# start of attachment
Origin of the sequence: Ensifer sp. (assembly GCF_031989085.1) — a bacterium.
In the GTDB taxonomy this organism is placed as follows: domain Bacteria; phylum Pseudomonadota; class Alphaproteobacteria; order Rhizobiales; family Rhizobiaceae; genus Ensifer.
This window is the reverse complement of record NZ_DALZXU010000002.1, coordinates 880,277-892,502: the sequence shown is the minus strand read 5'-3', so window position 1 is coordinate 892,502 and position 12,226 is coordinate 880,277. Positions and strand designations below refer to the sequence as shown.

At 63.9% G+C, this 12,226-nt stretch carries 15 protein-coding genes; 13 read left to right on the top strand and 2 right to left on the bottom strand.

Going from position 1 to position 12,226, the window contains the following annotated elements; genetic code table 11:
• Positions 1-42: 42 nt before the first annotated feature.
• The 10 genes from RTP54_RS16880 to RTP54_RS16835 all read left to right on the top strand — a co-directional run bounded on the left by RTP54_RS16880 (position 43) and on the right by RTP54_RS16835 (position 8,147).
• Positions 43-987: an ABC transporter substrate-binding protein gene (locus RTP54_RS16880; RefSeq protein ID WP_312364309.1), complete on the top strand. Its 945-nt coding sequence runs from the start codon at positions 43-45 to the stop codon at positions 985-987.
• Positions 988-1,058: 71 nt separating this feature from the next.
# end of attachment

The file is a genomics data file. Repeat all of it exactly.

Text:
Origin of the sequence: Ensifer sp. (assembly GCF_031989085.1) — a bacterium.
In the GTDB taxonomy this organism is placed as follows: domain Bacteria; phylum Pseudomonadota; class Alphaproteobacteria; order Rhizobiales; family Rhizobiaceae; genus Ensifer.
This window is the reverse complement of record NZ_DALZXU010000002.1, coordinates 880,277-892,502: the sequence shown is the minus strand read 5'-3', so window position 1 is coordinate 892,502 and position 12,226 is coordinate 880,277. Positions and strand designations below refer to the sequence as shown.

At 63.9% G+C, this 12,226-nt stretch carries 15 protein-coding genes; 13 read left to right on the top strand and 2 right to left on the bottom strand.

Going from position 1 to position 12,226, the window contains the following annotated elements; genetic code table 11:
• Positions 1-42: 42 nt before the first annotated feature.
• The 10 genes from RTP54_RS16880 to RTP54_RS16835 all read left to right on the top strand — a co-directional run bounded on the left by RTP54_RS16880 (position 43) and on the right by RTP54_RS16835 (position 8,147).
• Positions 43-987: an ABC transporter substrate-binding protein gene (locus RTP54_RS16880; RefSeq protein ID WP_312364309.1), complete on the top strand. Its 945-nt coding sequence runs from the start codon at positions 43-45 to the stop codon at positions 985-987.
• Positions 988-1,058: 71 nt separating this feature from the next.